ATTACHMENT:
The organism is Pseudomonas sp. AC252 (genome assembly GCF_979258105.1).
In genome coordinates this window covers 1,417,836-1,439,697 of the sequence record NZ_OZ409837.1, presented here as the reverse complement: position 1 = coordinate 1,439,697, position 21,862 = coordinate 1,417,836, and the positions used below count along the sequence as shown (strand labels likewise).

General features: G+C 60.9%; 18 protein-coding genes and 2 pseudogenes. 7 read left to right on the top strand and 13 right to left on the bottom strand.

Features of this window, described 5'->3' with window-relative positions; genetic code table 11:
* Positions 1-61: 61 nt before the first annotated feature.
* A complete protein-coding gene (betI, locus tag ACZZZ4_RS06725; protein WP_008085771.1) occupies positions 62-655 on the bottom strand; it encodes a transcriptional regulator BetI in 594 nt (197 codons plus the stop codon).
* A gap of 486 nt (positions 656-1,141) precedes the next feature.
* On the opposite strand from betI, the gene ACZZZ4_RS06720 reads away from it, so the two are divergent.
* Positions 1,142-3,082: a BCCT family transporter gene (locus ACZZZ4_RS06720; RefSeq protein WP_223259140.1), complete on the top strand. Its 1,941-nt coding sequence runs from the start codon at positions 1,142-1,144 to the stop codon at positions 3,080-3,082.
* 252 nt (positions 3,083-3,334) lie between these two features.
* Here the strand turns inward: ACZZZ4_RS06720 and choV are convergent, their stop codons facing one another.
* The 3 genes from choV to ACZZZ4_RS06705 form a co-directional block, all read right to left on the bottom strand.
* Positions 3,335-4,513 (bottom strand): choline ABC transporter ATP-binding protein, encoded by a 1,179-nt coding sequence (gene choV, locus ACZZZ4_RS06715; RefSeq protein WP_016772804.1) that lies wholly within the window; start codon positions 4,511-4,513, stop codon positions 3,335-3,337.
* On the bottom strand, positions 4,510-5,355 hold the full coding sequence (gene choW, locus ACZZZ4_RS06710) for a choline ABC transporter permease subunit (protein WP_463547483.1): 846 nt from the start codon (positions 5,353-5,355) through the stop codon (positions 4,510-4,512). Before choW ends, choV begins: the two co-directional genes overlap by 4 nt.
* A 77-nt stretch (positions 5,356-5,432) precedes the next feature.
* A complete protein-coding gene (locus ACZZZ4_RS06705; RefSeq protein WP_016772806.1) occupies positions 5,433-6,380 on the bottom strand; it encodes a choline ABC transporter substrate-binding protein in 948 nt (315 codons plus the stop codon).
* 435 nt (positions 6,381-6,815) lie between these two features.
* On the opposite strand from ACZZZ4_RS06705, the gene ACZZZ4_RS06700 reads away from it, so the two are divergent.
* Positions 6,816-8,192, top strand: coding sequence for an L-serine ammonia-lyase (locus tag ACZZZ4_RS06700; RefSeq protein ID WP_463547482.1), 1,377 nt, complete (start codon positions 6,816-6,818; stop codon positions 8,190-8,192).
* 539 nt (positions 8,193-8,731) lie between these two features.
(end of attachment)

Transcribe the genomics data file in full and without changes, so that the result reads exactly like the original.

The organism is Pseudomonas sp. AC252 (genome assembly GCF_979258105.1).
In genome coordinates this window covers 1,417,836-1,439,697 of the sequence record NZ_OZ409837.1, presented here as the reverse complement: position 1 = coordinate 1,439,697, position 21,862 = coordinate 1,417,836, and the positions used below count along the sequence as shown (strand labels likewise).

General features: G+C 60.9%; 18 protein-coding genes and 2 pseudogenes. 7 read left to right on the top strand and 13 right to left on the bottom strand.

Features of this window, described 5'->3' with window-relative positions; genetic code table 11:
* Positions 1-61: 61 nt before the first annotated feature.
* A complete protein-coding gene (betI, locus tag ACZZZ4_RS06725; protein WP_008085771.1) occupies positions 62-655 on the bottom strand; it encodes a transcriptional regulator BetI in 594 nt (197 codons plus the stop codon).
* A gap of 486 nt (positions 656-1,141) precedes the next feature.
* On the opposite strand from betI, the gene ACZZZ4_RS06720 reads away from it, so the two are divergent.
* Positions 1,142-3,082: a BCCT family transporter gene (locus ACZZZ4_RS06720; RefSeq protein WP_223259140.1), complete on the top strand. Its 1,941-nt coding sequence runs from the start codon at positions 1,142-1,144 to the stop codon at positions 3,080-3,082.
* 252 nt (positions 3,083-3,334) lie between these two features.
* Here the strand turns inward: ACZZZ4_RS06720 and choV are convergent, their stop codons facing one another.
* The 3 genes from choV to ACZZZ4_RS06705 form a co-directional block, all read right to left on the bottom strand.
* Positions 3,335-4,513 (bottom strand): choline ABC transporter ATP-binding protein, encoded by a 1,179-nt coding sequence (gene choV, locus ACZZZ4_RS06715; RefSeq protein WP_016772804.1) that lies wholly within the window; start codon positions 4,511-4,513, stop codon positions 3,335-3,337.
* On the bottom strand, positions 4,510-5,355 hold the full coding sequence (gene choW, locus ACZZZ4_RS06710) for a choline ABC transporter permease subunit (protein WP_463547483.1): 846 nt from the start codon (positions 5,353-5,355) through the stop codon (positions 4,510-4,512). Before choW ends, choV begins: the two co-directional genes overlap by 4 nt.
* A 77-nt stretch (positions 5,356-5,432) precedes the next feature.
* A complete protein-coding gene (locus ACZZZ4_RS06705; RefSeq protein WP_016772806.1) occupies positions 5,433-6,380 on the bottom strand; it encodes a choline ABC transporter substrate-binding protein in 948 nt (315 codons plus the stop codon).
* 435 nt (positions 6,381-6,815) lie between these two features.
* On the opposite strand from ACZZZ4_RS06705, the gene ACZZZ4_RS06700 reads away from it, so the two are divergent.
* Positions 6,816-8,192, top strand: coding sequence for an L-serine ammonia-lyase (locus tag ACZZZ4_RS06700; RefSeq protein ID WP_463547482.1), 1,377 nt, complete (start codon positions 6,816-6,818; stop codon positions 8,190-8,192).
* 539 nt (positions 8,193-8,731) lie between these two features.